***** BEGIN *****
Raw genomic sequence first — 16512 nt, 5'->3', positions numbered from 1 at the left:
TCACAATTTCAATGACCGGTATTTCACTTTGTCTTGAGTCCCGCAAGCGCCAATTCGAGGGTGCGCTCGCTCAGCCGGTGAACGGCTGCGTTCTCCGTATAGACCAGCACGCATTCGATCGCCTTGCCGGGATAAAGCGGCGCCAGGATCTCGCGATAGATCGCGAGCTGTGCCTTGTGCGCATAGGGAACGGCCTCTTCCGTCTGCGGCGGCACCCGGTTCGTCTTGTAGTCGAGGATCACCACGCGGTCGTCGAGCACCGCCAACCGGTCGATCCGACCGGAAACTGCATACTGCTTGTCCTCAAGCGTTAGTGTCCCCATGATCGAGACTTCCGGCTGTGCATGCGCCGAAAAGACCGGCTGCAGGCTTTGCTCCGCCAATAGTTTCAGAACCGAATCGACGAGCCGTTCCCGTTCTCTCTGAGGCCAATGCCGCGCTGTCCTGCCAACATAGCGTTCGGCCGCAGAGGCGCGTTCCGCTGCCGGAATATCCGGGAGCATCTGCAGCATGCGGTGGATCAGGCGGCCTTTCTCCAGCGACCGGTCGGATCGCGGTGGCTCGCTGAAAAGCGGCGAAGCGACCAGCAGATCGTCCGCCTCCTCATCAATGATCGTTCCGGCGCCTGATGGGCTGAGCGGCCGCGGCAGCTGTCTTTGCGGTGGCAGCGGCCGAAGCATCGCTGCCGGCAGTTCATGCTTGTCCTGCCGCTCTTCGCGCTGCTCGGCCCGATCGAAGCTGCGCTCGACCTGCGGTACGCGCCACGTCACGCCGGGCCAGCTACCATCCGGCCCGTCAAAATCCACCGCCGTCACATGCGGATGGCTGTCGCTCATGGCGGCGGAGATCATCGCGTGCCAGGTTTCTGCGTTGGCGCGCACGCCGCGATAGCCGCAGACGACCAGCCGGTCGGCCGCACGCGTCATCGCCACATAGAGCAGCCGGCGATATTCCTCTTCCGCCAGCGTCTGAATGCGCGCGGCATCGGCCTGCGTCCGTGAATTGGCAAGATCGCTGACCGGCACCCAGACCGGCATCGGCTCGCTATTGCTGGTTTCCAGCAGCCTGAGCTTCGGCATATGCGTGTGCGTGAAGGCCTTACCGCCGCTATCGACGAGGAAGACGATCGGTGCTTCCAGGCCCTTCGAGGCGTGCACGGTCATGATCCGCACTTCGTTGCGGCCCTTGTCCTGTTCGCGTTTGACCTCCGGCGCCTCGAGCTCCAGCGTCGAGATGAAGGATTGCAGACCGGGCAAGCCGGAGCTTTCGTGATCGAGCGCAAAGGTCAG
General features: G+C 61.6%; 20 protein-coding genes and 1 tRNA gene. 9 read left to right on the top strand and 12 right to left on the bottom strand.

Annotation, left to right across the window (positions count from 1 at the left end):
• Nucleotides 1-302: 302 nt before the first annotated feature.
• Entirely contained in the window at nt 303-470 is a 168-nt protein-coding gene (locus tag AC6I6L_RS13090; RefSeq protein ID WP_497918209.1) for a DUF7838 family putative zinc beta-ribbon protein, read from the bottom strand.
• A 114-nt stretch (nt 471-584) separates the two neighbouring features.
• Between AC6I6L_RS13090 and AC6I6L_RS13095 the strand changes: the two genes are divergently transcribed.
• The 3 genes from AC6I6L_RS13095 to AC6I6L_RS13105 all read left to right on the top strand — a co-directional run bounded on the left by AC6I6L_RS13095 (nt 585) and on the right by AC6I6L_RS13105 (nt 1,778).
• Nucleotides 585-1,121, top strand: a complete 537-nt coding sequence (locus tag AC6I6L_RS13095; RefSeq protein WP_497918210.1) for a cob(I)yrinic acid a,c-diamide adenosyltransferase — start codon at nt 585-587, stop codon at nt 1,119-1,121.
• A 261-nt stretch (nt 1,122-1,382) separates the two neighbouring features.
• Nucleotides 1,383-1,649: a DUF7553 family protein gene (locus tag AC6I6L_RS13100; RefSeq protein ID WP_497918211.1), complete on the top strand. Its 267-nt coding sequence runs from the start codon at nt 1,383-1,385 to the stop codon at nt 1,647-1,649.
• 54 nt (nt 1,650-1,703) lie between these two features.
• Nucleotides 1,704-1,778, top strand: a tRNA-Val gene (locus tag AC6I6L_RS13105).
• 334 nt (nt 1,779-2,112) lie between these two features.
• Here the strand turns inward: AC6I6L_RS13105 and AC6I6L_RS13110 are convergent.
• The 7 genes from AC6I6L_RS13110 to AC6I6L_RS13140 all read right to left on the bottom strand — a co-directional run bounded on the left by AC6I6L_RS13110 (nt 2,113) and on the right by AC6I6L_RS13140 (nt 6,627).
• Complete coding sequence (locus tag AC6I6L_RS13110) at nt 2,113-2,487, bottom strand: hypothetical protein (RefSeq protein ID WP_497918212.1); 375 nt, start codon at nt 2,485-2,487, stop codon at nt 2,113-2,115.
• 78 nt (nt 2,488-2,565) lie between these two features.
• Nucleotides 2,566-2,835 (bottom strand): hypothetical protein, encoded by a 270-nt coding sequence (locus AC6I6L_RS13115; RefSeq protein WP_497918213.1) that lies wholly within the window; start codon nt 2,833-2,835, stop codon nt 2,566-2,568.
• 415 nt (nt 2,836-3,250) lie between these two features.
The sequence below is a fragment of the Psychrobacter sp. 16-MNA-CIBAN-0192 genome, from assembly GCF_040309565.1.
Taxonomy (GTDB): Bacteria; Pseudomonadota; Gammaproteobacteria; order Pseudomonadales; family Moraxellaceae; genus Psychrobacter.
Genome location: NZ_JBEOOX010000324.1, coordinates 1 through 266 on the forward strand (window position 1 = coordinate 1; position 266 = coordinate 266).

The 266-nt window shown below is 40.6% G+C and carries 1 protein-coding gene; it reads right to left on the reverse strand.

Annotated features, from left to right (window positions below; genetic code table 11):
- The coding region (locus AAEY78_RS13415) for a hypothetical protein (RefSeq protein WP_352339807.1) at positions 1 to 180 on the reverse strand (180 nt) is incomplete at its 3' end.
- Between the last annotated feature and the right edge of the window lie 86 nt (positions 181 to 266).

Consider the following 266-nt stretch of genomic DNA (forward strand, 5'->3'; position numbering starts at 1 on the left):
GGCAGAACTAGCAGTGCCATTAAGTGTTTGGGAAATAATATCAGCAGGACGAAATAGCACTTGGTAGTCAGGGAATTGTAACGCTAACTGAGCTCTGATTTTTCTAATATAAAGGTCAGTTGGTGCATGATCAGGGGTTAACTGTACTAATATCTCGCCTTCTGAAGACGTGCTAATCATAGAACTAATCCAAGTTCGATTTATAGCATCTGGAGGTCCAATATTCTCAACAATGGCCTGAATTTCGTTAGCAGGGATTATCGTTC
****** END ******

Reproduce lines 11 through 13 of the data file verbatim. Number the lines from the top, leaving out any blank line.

• A 261-nt stretch (nt 1,122-1,382) separates the two neighbouring features.
• Nucleotides 1,383-1,649: a DUF7553 family protein gene (locus tag AC6I6L_RS13100; RefSeq protein ID WP_497918211.1), complete on the top strand. Its 267-nt coding sequence runs from the start codon at nt 1,383-1,385 to the stop codon at nt 1,647-1,649.
• 54 nt (nt 1,650-1,703) lie between these two features.